by Keith E. Swartley, ed.
This comprehensive book composed of contributions by eighty authors, including a few Muslims, covers four major areas.
Authentic Media, 129 Mobilization Dr., Waynesboro, GA 30830, 2005, 573 pages, $39.99.
—Reviewed by Warren Larson, director of the Zwemer Center and associate professor of Muslim studies, Columbia International University, South Carolina.
This comprehensive book composed of contributions by eighty authors, including a few Muslims, covers four major areas: “Development of Islam,” “Expressions of Islam,” “Christianity and Islam” and “Our Response.” Produced by the Caleb Project, Encountering the World of Islam is the primary text in a twelve-week course for Christian workers, but carefully edited with the assumption Muslims will also read it. It was patterned after the US Center for World Mission’s Perspective Study Program and includes integrative assignments to enhance adult learning: lesson objectives, recommended library readings, online readings, mosque trips, quizzes and other practical activities.
The text takes a positive approach to Islam without glossing over differences. Muslims are not stereotyped and Allah is not the moon god—or a demon—as some Christians say. The Prophet is not denigrated but his weaknesses are not denied either. Significant discoveries by Muslims in math, science and astronomy are noted, and on more than one occasion, writers caution against uncritical support for Israel, or of trying to find a biblical basis for US foreign policy. It encourages evangelicals to work at building bridges rather than bashing Islam, and acknowledges that “mutual misunderstandings” have increased Muslim-Christian tension for fourteen hundred years.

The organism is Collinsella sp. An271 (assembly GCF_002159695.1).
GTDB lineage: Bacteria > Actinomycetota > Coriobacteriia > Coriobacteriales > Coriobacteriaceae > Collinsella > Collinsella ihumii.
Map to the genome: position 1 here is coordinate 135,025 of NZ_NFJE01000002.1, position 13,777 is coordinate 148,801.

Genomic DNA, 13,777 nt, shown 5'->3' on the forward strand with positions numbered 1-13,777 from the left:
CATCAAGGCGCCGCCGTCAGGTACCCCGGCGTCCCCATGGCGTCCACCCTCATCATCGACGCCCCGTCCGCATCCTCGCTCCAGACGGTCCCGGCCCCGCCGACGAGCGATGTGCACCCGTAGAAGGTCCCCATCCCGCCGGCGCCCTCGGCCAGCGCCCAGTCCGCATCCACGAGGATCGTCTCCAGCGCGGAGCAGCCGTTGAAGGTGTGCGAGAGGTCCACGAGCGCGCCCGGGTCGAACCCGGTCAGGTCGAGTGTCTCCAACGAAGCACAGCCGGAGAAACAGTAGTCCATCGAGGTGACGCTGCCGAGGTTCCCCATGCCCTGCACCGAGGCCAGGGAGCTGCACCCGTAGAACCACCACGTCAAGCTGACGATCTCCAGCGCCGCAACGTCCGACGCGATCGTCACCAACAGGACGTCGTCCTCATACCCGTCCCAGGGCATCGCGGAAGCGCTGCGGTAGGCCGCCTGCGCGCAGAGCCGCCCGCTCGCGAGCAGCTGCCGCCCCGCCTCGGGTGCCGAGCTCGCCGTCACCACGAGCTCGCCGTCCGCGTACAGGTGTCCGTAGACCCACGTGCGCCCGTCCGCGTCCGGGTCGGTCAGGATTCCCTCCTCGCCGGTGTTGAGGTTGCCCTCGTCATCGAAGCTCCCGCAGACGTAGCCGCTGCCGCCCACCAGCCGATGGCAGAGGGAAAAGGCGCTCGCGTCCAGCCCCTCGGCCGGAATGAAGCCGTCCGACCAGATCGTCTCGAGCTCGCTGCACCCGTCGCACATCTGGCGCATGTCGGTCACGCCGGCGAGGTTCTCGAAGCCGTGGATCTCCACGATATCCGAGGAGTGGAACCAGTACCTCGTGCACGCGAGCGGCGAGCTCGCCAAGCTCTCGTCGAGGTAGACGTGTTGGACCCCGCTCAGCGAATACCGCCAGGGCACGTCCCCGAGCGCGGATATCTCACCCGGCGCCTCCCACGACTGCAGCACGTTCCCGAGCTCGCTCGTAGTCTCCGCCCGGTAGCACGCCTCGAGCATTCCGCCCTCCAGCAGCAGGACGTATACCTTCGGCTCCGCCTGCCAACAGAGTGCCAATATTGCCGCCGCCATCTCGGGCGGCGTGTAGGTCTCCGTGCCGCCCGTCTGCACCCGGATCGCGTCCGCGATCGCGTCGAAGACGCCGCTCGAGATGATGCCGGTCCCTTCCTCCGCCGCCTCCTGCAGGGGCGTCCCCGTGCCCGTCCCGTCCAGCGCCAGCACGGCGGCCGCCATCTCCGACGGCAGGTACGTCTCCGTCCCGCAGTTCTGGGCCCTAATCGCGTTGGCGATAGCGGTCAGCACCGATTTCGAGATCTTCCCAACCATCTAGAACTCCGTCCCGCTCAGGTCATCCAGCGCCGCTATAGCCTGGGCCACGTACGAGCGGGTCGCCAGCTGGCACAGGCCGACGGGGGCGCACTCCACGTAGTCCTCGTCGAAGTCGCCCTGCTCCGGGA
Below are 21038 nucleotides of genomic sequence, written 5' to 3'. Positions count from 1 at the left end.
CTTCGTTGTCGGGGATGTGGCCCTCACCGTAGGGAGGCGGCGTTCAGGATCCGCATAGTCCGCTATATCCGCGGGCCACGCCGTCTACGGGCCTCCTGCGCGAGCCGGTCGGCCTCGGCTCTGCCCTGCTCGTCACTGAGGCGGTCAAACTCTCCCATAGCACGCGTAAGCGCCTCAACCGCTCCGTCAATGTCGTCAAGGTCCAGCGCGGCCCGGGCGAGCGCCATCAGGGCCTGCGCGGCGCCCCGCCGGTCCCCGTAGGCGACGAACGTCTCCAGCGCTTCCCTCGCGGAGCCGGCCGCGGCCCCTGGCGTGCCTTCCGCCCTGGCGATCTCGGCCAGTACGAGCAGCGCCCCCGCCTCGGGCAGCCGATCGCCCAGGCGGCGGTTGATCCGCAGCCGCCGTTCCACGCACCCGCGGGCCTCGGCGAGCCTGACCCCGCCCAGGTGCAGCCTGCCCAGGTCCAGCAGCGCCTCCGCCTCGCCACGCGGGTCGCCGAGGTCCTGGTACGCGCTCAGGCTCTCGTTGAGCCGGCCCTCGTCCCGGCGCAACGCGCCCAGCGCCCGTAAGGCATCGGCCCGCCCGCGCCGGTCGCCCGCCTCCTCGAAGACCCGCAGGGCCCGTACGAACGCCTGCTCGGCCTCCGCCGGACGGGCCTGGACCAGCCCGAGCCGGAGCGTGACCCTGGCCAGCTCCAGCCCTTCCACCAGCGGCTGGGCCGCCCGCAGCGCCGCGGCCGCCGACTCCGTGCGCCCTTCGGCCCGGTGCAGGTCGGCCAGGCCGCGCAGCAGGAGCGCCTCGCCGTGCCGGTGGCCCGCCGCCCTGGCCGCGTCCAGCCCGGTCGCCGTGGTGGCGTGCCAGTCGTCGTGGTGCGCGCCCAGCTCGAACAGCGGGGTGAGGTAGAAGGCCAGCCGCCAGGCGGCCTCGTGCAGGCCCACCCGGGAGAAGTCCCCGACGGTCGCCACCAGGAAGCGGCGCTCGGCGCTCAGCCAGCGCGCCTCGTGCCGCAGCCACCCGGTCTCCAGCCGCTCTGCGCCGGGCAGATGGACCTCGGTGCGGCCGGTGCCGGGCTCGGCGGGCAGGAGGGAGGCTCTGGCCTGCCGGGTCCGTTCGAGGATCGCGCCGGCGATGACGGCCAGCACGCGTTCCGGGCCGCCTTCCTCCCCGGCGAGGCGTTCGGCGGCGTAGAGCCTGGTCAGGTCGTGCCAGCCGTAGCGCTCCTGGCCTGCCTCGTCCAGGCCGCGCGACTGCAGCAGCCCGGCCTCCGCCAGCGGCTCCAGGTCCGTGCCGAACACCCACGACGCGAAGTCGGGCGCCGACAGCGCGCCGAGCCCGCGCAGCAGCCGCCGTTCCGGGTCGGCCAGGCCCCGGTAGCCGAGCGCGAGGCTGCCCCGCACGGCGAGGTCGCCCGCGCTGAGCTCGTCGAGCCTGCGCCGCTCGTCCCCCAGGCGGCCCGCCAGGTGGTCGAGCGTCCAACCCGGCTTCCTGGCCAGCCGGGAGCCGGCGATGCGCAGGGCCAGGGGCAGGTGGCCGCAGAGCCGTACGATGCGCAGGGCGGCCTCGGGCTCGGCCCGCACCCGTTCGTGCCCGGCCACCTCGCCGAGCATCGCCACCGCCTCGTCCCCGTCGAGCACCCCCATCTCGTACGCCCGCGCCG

Nevertheless, the book might have been titled “Encountering Muslims,” as the purpose is not just to study Islam but to interact with Muslims in meaningful ways. This text has the strengths and weaknesses of most multiple-author books. It capitalizes on the strengths of each author with the diversity that affords, but risks unevenness in quality and scholarship. In attempting to cover everything, some areas are short-changed. Scant attention, for example, is given to Muhammad or how the Qur’an was compiled. And, because comments under “Highlight Icons” often have absolutely nothing to do with the topic at hand, they come across as distractions. Finally, since the text pulls out chapters from multiple sources—as far back as the 1980s—there is some overlap. Footnotes would update material and clarify when an author is deceased.
In spite of a few shortcomings, Encountering the World of Islam will serve as a standard text in the classroom for a long time. This excellent book makes a significant contribution to reaching Muslims.
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